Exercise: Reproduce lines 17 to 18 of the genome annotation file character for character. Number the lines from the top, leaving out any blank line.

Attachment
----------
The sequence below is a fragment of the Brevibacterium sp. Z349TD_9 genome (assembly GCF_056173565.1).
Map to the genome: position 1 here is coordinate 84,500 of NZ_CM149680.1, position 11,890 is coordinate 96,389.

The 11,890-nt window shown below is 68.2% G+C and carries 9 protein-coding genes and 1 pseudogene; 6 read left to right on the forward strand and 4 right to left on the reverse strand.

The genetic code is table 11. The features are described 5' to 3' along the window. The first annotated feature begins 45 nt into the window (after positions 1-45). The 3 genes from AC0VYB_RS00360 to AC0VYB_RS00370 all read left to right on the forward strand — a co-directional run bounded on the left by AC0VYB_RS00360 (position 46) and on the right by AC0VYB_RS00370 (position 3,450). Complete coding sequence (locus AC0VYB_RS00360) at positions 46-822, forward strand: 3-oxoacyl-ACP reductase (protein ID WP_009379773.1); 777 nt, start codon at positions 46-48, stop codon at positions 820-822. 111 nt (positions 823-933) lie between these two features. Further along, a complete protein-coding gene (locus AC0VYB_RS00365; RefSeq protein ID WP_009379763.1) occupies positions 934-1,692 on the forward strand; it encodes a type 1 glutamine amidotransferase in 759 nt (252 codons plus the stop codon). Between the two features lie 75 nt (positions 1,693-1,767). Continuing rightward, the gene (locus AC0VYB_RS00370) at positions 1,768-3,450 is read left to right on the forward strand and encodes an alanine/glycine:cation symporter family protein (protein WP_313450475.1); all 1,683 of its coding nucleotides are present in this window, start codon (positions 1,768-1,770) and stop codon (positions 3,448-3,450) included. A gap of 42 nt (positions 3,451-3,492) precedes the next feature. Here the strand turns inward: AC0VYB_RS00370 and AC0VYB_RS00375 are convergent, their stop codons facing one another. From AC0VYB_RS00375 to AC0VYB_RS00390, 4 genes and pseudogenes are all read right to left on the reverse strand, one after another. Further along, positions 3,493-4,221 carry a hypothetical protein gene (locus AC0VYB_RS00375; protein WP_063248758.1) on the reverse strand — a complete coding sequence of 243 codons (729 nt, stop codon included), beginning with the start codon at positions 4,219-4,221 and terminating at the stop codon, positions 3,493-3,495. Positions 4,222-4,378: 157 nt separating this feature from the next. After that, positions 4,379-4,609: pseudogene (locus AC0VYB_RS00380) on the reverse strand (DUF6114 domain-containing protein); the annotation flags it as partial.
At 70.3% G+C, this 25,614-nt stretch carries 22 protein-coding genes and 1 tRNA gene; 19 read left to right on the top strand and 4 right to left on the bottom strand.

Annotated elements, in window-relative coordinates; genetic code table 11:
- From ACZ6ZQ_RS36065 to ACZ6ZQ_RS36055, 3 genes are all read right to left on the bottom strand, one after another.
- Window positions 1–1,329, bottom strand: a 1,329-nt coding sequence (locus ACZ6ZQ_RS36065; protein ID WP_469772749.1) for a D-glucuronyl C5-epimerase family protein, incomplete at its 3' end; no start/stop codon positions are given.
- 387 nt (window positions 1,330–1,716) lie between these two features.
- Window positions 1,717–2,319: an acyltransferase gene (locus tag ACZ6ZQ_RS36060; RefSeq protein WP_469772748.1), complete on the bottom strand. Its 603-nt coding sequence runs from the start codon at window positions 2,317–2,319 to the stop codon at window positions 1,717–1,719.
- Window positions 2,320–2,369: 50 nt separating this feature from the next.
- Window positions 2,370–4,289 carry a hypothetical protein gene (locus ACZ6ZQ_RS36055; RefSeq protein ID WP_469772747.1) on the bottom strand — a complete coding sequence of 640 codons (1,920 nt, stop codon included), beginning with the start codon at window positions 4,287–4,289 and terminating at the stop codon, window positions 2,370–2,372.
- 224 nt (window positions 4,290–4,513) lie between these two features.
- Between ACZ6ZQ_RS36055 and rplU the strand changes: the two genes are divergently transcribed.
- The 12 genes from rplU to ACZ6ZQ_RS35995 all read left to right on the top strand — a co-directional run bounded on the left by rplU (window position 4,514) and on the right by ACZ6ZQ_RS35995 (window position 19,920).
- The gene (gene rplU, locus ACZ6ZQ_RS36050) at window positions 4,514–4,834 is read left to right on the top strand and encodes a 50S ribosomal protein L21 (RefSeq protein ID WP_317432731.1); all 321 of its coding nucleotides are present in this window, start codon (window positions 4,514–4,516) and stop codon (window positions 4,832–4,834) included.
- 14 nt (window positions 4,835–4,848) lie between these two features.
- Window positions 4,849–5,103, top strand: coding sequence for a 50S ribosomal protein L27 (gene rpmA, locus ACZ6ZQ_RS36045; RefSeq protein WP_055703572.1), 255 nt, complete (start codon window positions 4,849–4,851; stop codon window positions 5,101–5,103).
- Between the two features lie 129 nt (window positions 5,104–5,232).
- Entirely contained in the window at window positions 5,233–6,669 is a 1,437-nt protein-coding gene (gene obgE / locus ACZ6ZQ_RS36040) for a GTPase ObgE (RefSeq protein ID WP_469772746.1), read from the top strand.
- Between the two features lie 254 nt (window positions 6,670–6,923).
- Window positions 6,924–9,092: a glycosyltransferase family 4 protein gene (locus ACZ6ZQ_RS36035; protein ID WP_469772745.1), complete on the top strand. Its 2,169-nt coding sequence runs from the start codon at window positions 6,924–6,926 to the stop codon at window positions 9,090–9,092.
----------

- 14 nt (window positions 4,835–4,848) lie between these two features.
- Window positions 4,849–5,103, top strand: coding sequence for a 50S ribosomal protein L27 (gene rpmA, locus ACZ6ZQ_RS36045; RefSeq protein WP_055703572.1), 255 nt, complete (start codon window positions 4,849–4,851; stop codon window positions 5,101–5,103).